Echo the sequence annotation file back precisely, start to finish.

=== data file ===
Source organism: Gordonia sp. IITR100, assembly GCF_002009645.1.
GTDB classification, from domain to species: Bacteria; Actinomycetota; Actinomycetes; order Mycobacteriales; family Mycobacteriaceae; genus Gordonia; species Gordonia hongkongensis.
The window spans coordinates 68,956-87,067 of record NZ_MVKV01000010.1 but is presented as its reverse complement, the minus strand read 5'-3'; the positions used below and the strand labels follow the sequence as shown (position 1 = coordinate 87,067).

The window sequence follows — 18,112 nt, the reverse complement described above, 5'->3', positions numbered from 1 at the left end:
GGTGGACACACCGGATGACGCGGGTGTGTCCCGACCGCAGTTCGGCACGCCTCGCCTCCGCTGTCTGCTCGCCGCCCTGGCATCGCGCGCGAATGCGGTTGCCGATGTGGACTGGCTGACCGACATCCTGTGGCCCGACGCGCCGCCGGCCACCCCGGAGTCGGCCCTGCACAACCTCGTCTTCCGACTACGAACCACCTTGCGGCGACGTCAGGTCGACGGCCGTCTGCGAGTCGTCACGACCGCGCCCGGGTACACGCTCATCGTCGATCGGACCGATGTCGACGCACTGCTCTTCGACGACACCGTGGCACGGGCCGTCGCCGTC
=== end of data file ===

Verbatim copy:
Source organism: Gordonia sp. IITR100, assembly GCF_002009645.1.
GTDB classification, from domain to species: Bacteria; Actinomycetota; Actinomycetes; order Mycobacteriales; family Mycobacteriaceae; genus Gordonia; species Gordonia hongkongensis.
The window spans coordinates 68,956-87,067 of record NZ_MVKV01000010.1 but is presented as its reverse complement, the minus strand read 5'-3'; the positions used below and the strand labels follow the sequence as shown (position 1 = coordinate 87,067).

The window sequence follows — 18,112 nt, the reverse complement described above, 5'->3', positions numbered from 1 at the left end:
GGTGGACACACCGGATGACGCGGGTGTGTCCCGACCGCAGTTCGGCACGCCTCGCCTCCGCTGTCTGCTCGCCGCCCTGGCATCGCGCGCGAATGCGGTTGCCGATGTGGACTGGCTGACCGACATCCTGTGGCCCGACGCGCCGCCGGCCACCCCGGAGTCGGCCCTGCACAACCTCGTCTTCCGACTACGAACCACCTTGCGGCGACGTCAGGTCGACGGCCGTCTGCGAGTCGTCACGACCGCGCCCGGGTACACGCTCATCGTCGATCGGACCGATGTCGACGCACTGCTCTTCGACGACACCGTGGCACGGGCCGTCGCCGTC